by Christopher McRae, Discipleship Team Leader
For many people, this is the best time of the year. It’s the Hap- Happiest Season of all! It’s the feelings of the mid-winter days, engendered by nostalgia. Christmas is a good time; “a kind, forgiving, charitable, pleasant time; the only time I know of, in the long calendar of the year, when men and women seem by one consent to open their shut-up hearts freely,” to quote Dickens. People tend toward niceness. Christmas is a time to cherish “peace on earth” and “goodwill towards all.” We smile and sing to ourselves and anticipate the excitement of Christmas morning. It’s a time when children delight in child-like wonder at innocent enchantments and old men derive pleasure from remembrances of youthful joys. Distant pilgrims are transported to the home fire’s hearth in their hearts. Christmas is indeed something to sing about.
There is a song that isn’t really a Christmas tune per se. It’s from the Broadway musical The Sound of Music. Maria sings about the things she chooses to fill her mind with when times are bad. My Favorite Things has become a seasonal staple for this time of year. The lyrics are filled with holiday and wintertime imagery. The “bright copper kettle” evokes images of a warming cider simmering on the stove. “Warm woolen mittens” keep the cold from nipping at our fingertips, and “silver white winters”, “sleigh bells”, and “snowflakes”, add to the imagery. But it’s really the Christmas morning magic of “brown paper packages tied-up with strings” under the lighted tree that completes the picture. The squeals of child-like joy and simple delight in dignified smiles of gratitude make the gift-giving ritual such an integral part of the season.
And who doesn’t love these kinds of things? (Including “whiskers on kittens.”) This song has captured the holidays spirit. More than “raindrops on roses”, “crisp apple strudels … and schnitzel with noodles” some of my favorite things are these heart attitudes.
7. Trust — From the beginning of God’s activity through creation, the commodity of exchange in his kingdom has been by faith. The currency of faith that Abraham, Isaac, and Jacob displayed connected them to God by belief that he exists and that he gives good to those who are his. It is by faith that God is pleased. In the physical world, which we inhabit, God calls us to put our trust in what we can’t see, touch and taste. We can’t science our way to the supernatural. Neither can we buy our way into spiritual connections. Money and materialism have no currency in the kingdom of Light. The medium of exchange in the heavenly realm is trust.
As we deal with the Divine, this faith is essential. And we need to use this in our interactions with one other as well. During this Christmas season as we put our confidence in a baby born some two thousand years ago, we desperately need to trust each other as well. The heart attitude of choosing to believe the best about each other rather than assuming the worst will make these days brighter.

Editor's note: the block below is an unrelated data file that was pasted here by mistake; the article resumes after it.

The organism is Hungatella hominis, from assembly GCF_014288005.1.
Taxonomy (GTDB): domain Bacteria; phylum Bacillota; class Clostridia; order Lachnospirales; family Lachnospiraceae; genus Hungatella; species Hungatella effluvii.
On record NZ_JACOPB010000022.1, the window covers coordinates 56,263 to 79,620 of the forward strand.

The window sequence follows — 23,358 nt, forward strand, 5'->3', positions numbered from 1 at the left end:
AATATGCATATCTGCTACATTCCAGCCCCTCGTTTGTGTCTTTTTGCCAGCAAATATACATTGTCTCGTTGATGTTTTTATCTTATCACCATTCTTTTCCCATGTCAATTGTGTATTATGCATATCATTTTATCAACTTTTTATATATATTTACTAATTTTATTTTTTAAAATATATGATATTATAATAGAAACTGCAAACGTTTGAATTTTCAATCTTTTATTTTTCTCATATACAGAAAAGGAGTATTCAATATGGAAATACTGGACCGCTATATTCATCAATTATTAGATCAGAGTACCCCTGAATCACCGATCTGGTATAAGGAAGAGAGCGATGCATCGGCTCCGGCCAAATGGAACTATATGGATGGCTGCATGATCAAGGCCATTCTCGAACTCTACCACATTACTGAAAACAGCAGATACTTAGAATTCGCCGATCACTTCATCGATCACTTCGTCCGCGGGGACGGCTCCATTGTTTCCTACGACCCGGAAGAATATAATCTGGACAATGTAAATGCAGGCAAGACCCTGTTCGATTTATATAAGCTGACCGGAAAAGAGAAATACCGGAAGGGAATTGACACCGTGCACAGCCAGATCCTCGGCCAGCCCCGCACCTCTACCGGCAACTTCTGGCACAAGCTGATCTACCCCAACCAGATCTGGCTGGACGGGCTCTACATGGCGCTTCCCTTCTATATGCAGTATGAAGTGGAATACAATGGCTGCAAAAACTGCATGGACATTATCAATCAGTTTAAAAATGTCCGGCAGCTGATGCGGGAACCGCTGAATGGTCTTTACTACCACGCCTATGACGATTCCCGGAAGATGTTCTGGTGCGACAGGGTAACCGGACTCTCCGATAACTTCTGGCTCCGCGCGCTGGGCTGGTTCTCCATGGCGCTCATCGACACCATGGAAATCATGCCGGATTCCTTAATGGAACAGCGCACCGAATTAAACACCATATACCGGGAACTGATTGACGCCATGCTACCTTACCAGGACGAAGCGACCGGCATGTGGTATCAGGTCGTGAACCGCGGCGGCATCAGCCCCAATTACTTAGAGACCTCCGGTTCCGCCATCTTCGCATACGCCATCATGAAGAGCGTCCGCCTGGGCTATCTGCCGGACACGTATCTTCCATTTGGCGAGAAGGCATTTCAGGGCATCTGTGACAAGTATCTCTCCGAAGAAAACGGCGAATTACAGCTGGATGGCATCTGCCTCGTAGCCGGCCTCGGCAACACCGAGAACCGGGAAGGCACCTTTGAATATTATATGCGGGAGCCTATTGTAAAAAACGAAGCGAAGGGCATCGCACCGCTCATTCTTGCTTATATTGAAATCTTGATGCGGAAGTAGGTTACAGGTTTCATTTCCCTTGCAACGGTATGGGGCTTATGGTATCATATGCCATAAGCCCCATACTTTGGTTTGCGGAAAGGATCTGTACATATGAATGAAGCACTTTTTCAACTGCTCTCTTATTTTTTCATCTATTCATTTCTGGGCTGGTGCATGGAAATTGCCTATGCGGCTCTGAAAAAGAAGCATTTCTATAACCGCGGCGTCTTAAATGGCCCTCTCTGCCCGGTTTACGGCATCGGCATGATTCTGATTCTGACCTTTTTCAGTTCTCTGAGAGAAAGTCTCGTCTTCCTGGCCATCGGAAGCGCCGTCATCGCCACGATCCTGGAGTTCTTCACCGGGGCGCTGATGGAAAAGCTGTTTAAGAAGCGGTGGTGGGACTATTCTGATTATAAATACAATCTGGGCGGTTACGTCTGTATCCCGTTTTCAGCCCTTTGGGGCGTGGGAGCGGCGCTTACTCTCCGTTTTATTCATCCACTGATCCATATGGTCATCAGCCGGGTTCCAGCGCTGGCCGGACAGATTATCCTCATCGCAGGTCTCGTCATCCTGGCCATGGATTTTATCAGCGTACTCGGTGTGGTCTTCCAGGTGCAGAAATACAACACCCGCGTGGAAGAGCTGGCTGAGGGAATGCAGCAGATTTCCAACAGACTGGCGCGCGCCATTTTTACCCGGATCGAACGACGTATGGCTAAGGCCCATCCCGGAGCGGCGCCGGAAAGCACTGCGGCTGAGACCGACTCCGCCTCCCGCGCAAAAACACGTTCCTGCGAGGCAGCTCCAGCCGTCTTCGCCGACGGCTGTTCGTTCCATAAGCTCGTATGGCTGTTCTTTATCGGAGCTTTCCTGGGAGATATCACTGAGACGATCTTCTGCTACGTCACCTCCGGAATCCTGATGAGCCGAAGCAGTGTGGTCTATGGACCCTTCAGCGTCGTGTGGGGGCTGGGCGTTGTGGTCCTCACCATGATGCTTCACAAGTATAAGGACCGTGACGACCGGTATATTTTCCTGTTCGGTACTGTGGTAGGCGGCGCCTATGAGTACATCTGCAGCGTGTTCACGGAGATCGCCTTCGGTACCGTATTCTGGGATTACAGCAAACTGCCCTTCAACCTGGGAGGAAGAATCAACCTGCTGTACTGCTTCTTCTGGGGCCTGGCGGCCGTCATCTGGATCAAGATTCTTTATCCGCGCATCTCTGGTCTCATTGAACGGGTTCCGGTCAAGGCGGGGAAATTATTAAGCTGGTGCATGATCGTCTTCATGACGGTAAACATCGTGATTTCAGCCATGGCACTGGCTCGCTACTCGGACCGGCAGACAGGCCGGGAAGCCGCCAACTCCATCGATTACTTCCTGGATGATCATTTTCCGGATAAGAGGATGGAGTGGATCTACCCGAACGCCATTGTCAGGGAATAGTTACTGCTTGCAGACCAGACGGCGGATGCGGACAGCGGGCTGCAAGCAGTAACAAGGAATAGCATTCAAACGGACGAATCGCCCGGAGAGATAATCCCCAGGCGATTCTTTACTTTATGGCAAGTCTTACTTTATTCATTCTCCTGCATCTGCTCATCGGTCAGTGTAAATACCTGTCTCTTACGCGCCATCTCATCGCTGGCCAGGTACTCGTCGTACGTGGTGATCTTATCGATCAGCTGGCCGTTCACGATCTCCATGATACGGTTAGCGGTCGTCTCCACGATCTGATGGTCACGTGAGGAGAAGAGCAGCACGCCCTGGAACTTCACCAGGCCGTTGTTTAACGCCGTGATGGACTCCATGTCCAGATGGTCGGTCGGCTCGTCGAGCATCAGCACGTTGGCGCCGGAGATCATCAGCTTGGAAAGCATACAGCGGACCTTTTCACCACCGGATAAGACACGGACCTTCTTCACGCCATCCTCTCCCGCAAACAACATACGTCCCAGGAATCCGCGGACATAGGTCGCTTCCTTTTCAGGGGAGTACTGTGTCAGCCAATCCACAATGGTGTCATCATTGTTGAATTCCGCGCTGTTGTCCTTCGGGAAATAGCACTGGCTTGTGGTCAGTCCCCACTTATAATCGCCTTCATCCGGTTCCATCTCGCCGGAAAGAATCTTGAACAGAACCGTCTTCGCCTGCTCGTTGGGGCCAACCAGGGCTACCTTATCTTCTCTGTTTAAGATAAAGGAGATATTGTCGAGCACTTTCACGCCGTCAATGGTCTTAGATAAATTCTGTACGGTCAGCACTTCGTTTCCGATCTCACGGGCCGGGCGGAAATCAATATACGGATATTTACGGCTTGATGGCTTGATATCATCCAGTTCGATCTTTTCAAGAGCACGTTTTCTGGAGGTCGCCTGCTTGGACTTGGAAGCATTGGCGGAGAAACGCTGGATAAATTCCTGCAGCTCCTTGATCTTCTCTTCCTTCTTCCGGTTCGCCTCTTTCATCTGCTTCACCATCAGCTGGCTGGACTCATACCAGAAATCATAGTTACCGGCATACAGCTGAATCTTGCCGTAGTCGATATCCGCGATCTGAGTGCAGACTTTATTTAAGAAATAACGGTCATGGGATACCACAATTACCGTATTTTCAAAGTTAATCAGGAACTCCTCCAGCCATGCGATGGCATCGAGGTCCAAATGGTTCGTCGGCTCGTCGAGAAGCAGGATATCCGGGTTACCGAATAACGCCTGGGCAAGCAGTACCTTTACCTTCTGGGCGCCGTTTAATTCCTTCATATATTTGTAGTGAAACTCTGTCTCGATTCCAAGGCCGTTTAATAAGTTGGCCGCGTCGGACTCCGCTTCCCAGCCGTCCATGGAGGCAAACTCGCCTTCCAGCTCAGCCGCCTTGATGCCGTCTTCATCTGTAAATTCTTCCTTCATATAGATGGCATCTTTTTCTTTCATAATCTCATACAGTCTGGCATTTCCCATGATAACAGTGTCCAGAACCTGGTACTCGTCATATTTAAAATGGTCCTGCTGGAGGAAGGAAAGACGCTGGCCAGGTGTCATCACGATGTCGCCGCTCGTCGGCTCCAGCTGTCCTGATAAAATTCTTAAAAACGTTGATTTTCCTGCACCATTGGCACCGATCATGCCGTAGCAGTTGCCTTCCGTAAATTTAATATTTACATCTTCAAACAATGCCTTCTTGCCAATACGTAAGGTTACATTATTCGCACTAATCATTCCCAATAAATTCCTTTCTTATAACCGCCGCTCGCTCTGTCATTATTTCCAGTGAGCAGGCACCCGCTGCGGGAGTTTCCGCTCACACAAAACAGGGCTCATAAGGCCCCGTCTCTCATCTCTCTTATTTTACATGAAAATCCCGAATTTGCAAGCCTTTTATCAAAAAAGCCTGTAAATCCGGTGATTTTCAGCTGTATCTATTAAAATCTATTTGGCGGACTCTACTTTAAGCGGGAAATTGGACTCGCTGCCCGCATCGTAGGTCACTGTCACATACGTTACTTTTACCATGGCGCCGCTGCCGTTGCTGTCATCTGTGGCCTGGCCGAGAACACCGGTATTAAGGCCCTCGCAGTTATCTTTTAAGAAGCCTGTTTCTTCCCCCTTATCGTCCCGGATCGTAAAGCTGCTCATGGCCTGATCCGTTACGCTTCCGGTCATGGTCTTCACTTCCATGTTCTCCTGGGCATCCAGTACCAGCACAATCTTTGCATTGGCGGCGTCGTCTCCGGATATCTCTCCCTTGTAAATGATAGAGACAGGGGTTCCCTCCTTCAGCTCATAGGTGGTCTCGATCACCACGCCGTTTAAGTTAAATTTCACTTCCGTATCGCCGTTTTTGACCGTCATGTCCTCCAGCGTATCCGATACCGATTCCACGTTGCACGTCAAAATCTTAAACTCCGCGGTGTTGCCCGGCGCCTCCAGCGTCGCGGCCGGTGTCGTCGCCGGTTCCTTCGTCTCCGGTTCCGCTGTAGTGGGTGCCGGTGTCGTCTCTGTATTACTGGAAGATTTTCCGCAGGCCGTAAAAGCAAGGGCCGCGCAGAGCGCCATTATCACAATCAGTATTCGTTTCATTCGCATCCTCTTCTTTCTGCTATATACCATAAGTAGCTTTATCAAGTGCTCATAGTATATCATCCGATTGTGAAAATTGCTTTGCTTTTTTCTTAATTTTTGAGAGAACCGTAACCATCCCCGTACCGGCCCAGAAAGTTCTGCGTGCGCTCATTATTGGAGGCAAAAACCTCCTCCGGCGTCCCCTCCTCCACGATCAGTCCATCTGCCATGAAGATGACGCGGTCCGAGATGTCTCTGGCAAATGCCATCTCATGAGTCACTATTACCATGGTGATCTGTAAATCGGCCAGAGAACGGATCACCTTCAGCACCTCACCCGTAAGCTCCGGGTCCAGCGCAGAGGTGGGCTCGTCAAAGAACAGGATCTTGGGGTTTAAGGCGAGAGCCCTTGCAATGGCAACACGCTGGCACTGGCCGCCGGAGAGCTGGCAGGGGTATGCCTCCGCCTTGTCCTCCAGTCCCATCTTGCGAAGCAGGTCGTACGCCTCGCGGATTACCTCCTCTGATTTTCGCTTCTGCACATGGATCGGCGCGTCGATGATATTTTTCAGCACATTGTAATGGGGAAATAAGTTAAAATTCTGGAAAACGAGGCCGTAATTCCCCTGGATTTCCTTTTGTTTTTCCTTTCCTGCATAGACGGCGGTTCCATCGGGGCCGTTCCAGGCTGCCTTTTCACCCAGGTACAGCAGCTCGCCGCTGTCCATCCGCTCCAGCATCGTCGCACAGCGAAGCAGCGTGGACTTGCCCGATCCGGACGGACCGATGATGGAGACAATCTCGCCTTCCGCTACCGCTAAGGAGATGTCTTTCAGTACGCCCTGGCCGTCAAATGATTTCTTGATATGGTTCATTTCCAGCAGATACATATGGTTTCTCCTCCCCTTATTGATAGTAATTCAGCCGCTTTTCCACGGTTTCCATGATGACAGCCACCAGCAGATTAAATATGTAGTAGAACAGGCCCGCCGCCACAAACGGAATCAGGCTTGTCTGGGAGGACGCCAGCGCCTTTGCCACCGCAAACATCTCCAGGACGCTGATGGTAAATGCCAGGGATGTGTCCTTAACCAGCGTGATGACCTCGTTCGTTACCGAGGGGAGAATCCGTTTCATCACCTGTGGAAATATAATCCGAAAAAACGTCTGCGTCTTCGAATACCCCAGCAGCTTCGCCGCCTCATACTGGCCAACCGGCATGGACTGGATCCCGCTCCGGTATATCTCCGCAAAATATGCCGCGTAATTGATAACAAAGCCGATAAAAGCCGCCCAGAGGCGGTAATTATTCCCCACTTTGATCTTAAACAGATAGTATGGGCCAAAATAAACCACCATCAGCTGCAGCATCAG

8. Mercy — Being kind to one another, pays dividends. I want to live in a world that operates on the terms of a generosity of spirit. But because people sin, because we make mistakes and mess up, because we center on ourselves, we end up hurting others. Everyone does this. So, everyone needs forgiveness from those around us. I need the gracious mercy of my friends and my family. At times, I need the mercy of strangers.
Just as I am guilty and need others to overlook my faults, I need to be one who shows mercy to others. Of course, there are sins that need to be forgiven. But sometimes, it’s not necessarily moral failure as such. Rudeness, thoughtlessness, and agenda-itis, can get the best of us. When out shopping, driving in the mayhem of city traffic, fighting for a parking spot, experiencing poor customer service (whether at the post office or in a restaurant) these are opportunities to show this most Christ-like of characteristics. Overlooking a fault has become a lost art in our culture of grievance amid demands for our rights to ease and comfort. Let’s take a moment during these days to extend mercy to one another.
9. Humility — We have our own plans and agendas for this season. Things to do so that we can do things special for others. We end up getting very self-focused and self-obsessed with our desire to make Christmas time the most wonderful time of the year. We bemoan the busyness of the season. The self-inflicted pandemonium of approaching deadlines produce a laser like focus on accomplishing our goals, getting our ways, and pushing through to making this the “best Christmas ever.”
Additionally, if we’re ever of a mind to admit it, we sometimes do more so that others can see how much more we’re doing — and give us a little credit for the doing. Being known as selfless is one of the most selfish things we can go all-out for. Let’s strive for a little less doing and a little more reticence in self-promotion. We can set aside our need for being needed to understand that before the manger, we are not the Wise Men nor the Drummer Boy bringing gifts. We are poor, deaf, and blind beggars who are desperate for what that baby embodies. The Giver who is the Gift.
Let’s remember the favorite things of our God and King whose Advent we celebrate. Let’s remember and put into practice the disciplines he has generously bestowed.
“On the ninth day of Christmas, my True Love gave to me
Nine humble moments
Eight merciful deeds
Seven trusting thoughts
Six dollops of deference
F i v e l o a d s of g r a c e
Four heaps of kindness,
Three bits of balance,
Two generous acts,
and a pack of patience in a time of need.”